What you are describing in your Golden certainly sounds like he has allergic dermatitis, which means that allergies are making him itchy. This could be to something in his food (eg corn, beef or OTHER things), to insects biting him, or most commonly to atopy, which is an inhalant allergy. Dogs with allergic dermatitis can be VERY itchy and often need long term corticosteroids or immuno-suppressants like Atopica in order to relieve the itch.
Temaril-P is a combination of an antihistamine, and Prednisone. It is not available without a prescription. However, I will come back to some treatment options, including information about antihistamines which are available without a prescription. Here are some links to further information about allergic skin diseases in dogs:
http://www.petplace.com/dogs/allergic-dermatitis-in-dogs/page1.aspx Dogs with atopy can be allergic to not only dust mites, but also to various plants that may be pollinating at various times. It is often very useful to keep a diary with an "itchy" rating in it to be able to determine what times of year it is worse. I'm not sure what plants you have pollinating now where you are, but it is really helpful to keep a journal. Here are some links to further information about atopy: http://www.veterinarypartner.com/Content.plx?P=A&S=0&C=0&A=597 http://www.veterinarypartner.com/Content.plx?P=A&S=0&C=0&A=599 http://www.veterinarypartner.com/Content.plx?P=A&S=0&C=0&A=1535 http://www.veterinarypartner.com/Content.plx?P=A&S=0&C=0&A=652 So, when I diagnose a patient with atopy, I always start by warning people that we CANNOT CURE this! The best we can ever hope for is to control it. Anything that can be done to decrease his allergic tendencies should be done, and lots of little things may start to have a big effect. What I suggest for dogs with atopy: 1. Bathing It can be soothing to give your boy a *cool* bath in the tub, and apply a soothing colloidal oatmeal conditioner (I used Aveeno colloidal oatmeal treatment on myself and was suprised how much relief I got from it) Here is one example of a Conditioner:
http://www.calvetsupply.com/index.asp?PageAction=VIEWPROD&ProdID=373 After bathing, towel dry gently, and then keep him in a warm room snuggled in the towel so that you don't need to blow dry him at all. 2 Antihistamines If your boy were my patient, I would evaluate him for being a candidate for being on antihistamines year round. They are safe in the majority of patients, and although they don't stop the itching the way prednisone, temaril-P or Atopica does, they do "take the edge" off and make future flare-ups less severe.
As with humans, some dogs do better on one type of antihistamine, and not on others. Often, we have to try a few different ones, giving each a trial of several weeks before knowing whether it helps, and before moving on to another. Common anti-histamines we use in veterinary medicine are Diphenhydramine (Benadryl here in Canada), chlorpheniramine and hydroxyzine. Here is more about each, including dose: http://www.petplace.com/drug-library/diphenhydramine-benadryl/page1.aspx http://www.petplace.com/drug-library/chlorpheniramine-maleate-chlor-trimeton/page1.aspx http://www.petplace.com/drug-library/hydroxyzine-atarax-anxanil-vistaril/page1.aspx With anti-histamine use it is really important to use them at the recommended frequency as they help PREVENT itchiness, but don't do as much at stopping it once it has started. 3. Essential Fatty Acids Again, if he were my patient, I would put him on a dietary source of essential fatty acids (Omega 3 and Omega 6 fatty acids) daily added to the food. Your vet would be able to provide these for you - some brands are DermCaps and EFA-Z.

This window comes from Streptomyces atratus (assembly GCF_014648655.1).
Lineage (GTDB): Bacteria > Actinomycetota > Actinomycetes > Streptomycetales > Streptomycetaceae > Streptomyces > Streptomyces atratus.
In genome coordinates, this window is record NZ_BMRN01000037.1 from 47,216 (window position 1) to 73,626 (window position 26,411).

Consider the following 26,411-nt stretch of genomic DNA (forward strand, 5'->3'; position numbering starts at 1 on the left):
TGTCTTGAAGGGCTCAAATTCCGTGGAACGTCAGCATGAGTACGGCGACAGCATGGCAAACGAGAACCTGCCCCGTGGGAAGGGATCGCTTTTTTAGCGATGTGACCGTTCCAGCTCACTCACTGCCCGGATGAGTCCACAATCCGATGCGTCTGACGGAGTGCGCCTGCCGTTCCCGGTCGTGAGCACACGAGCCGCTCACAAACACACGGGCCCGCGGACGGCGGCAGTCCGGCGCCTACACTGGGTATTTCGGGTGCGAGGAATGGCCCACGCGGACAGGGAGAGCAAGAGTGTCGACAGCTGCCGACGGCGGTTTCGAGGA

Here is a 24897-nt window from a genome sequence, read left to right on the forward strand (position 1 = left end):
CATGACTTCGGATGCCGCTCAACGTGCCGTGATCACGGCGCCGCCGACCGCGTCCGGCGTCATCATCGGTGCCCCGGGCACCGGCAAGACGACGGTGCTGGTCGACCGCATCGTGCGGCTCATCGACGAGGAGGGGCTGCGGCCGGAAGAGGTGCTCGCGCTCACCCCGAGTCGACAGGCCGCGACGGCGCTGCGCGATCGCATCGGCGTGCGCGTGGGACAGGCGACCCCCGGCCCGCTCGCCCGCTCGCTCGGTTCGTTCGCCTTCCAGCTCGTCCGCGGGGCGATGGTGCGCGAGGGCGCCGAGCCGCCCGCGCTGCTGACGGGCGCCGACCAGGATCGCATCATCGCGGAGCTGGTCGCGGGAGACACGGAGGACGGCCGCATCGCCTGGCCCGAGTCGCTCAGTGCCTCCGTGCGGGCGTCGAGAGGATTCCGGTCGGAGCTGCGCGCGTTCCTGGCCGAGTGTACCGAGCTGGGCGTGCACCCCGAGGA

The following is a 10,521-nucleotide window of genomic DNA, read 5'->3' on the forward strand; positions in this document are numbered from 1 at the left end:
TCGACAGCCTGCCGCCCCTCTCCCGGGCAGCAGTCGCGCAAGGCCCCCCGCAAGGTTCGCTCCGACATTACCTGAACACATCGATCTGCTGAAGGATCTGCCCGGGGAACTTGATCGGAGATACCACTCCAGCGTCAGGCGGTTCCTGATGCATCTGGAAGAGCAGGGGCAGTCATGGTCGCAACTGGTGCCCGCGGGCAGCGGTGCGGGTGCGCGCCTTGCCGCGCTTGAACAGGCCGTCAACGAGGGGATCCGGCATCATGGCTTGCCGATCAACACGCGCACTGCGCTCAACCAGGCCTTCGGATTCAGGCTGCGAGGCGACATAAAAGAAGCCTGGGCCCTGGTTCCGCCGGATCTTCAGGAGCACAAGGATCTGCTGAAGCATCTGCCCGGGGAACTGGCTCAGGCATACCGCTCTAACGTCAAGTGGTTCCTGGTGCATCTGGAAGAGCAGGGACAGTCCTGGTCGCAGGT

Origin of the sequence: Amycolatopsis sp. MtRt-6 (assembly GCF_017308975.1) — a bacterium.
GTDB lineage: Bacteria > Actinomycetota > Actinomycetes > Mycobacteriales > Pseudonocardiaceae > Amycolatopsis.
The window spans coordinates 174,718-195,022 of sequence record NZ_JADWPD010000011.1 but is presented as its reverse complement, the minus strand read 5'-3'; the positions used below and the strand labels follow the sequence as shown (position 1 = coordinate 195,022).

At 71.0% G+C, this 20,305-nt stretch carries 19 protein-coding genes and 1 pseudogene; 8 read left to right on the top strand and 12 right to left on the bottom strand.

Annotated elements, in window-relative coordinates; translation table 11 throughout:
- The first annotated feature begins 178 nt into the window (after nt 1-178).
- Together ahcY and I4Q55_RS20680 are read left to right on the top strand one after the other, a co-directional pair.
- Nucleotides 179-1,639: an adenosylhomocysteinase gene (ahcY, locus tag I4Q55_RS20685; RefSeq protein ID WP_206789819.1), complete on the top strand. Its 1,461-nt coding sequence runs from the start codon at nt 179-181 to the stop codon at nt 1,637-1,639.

You could use a combination of evening primrose oil (for Omega 6 fatty acids) and fish oil (for Omega 3's). Extra strength fish oil is most useful - it provides approximately 600mg of combined EPA and DHA per capsule. You can find a listing of companies that make such a thing here: www.nasc.cc. The omega-6/omega-3 ratio should be 5 to 10. Here are some examples of combined Omega 3 and 6 fatty acids: http://www.1800petmeds.com/Derm+Caps-prod10062.html http://www.vetrxdirect.com/product/view/ALLERDERM-EFA-Z-PLUS 4 Air filter I would also consider getting a HEPA filter for your house. In Canada, you can get these at hardware stores. For $100 - $300 (depending on the amount of space you want to have filtered) it removes tiny dust particles from the air, which is another thing to help your dog a bit. Make sure that there are no pollutants in his environment. Avoid cigarette smoke, fireplaces, incense, hair sprays, air fresheners and other things with small particles that can be inhaled. 5. Quercitin This homeopathic remedy works to inhibit mast cell's participation in the manifestation of allergy signs. This is similar to the way antihistamines work in Western medicine.